Tether’s growth confirms this evolving market narrative

While a lot of adoption news has come in for the cryptocurrency market this year, 2020 has been notable for the rise of Decentralized Finance [DeFi]. In fact, by the third quarter of the year, many in the community were acutely focused on the growth of this space. However, while DeFi did grab most of the attention, the market’s stablecoins too noted solid growth on the charts.

In fact, over the last ten months, stablecoins’ supply has expanded from $5.7 billion to $22 billion, with Q3 alone noting a ~120% growth in supply by growing from $10 billion in May to over $22 billion in October. As expected, Tether [USDT] was the market’s leading stablecoin, with its supply six times larger than USDC, its closest regulated contemporary.

Source: The Cipher

According to a research report by Joel John, it has become clear that the market preference for digital assets has gradually shifted from speculation to utility, due to the desire to use a stable asset. This could be because a huge portion of the market today trades against Tether rather than Bitcoin. With stablecoins becoming a default currency for traders to sell against, it may have contributed towards reducing the volatility affecting the Bitcoin market.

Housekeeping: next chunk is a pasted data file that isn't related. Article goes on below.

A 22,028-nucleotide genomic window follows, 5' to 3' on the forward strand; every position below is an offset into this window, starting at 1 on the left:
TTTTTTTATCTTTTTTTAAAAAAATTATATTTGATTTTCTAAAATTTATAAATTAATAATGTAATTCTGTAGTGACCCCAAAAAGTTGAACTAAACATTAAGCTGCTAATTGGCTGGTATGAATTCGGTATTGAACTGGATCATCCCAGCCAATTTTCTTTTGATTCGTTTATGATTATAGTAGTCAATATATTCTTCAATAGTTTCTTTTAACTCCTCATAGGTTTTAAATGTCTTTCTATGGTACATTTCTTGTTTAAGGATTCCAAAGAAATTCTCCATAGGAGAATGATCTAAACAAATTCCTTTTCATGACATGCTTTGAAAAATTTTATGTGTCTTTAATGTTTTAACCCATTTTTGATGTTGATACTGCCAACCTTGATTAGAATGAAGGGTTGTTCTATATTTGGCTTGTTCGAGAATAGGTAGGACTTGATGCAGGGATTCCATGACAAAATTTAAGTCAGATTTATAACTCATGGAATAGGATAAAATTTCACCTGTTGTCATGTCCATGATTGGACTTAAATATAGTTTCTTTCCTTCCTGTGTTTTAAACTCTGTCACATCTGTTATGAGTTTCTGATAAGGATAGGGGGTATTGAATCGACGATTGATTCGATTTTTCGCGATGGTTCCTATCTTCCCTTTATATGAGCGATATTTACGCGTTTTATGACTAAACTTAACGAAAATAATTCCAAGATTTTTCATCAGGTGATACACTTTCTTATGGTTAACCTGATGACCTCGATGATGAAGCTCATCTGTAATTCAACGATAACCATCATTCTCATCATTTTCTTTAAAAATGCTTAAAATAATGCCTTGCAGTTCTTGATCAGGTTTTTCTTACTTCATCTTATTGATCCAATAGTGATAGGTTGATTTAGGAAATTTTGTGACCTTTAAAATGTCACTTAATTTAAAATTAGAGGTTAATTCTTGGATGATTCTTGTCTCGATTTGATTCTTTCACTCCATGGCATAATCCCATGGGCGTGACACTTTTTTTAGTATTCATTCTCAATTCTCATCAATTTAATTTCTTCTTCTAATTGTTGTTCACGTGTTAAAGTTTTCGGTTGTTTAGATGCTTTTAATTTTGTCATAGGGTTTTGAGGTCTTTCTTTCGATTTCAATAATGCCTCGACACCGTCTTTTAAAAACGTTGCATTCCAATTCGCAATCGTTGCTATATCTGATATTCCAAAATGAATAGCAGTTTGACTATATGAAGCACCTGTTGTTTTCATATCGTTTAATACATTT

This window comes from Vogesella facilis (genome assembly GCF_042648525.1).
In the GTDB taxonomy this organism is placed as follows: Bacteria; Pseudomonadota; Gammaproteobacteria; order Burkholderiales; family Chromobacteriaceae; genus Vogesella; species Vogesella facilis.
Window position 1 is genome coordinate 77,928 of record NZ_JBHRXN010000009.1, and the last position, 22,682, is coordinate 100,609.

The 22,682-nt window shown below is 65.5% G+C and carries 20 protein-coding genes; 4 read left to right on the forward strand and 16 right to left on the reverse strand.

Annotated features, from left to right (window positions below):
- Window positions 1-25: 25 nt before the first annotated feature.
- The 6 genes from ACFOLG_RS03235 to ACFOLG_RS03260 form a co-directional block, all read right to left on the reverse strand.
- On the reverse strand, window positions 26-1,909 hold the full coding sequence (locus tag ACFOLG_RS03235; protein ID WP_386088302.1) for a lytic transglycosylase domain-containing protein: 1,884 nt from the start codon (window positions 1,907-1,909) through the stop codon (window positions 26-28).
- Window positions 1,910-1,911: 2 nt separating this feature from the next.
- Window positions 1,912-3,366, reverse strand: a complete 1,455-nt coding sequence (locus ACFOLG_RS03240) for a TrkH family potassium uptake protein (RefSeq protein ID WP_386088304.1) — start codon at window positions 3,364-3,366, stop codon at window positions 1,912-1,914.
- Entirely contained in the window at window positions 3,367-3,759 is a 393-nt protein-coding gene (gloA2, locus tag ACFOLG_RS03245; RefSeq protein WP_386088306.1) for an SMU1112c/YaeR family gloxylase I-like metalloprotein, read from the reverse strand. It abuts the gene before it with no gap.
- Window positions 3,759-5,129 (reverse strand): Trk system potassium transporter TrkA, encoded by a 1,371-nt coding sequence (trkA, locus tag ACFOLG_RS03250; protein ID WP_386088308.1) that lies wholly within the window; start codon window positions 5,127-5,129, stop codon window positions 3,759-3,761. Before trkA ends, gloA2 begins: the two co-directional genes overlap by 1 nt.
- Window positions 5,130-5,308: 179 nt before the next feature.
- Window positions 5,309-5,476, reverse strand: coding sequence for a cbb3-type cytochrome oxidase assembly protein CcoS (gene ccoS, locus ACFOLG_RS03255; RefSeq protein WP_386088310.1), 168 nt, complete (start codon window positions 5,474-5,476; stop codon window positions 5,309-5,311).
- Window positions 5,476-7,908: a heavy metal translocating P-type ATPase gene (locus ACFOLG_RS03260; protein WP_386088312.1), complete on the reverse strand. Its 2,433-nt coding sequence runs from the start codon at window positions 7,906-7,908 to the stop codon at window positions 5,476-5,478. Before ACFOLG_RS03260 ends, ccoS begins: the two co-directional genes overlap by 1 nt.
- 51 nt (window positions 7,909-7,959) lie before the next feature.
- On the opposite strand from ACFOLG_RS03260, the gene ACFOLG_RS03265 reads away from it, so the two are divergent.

Source: The Cipher

Additionally, the growing pace of stablecoin transactions has also been pushing it closer to its limit, with each month noting around ~8 million transactions. Although high Ethereum transaction fees were partially a contributing factor in the growth of this metric, Tether and USDC have been working towards identifying solutions for this problem.

Interestingly, the stablecoins ecosystem has not evolved as much on the Ethereum network yet. This is evidenced by the fact that in Q3 of 2020, its growth noted an uptick of just 20%, in comparison to a figure of almost ~100% in Q2.

Source: The Cipher

Tether was the leading stablecoin in this aspect too, with its year-to-date dominance sitting at 80%, a figure that was higher than the 75% observed back in 2019.

The new year could see stablecoins working on a second layer, especially Tether, with the alt trying to find a workaround Ethereum’s costly fees while also easing congestion. However, the performance of Tether and other stablecoins will also depend on how the market shapes up for DeFi, as we saw during the better part of 2020.

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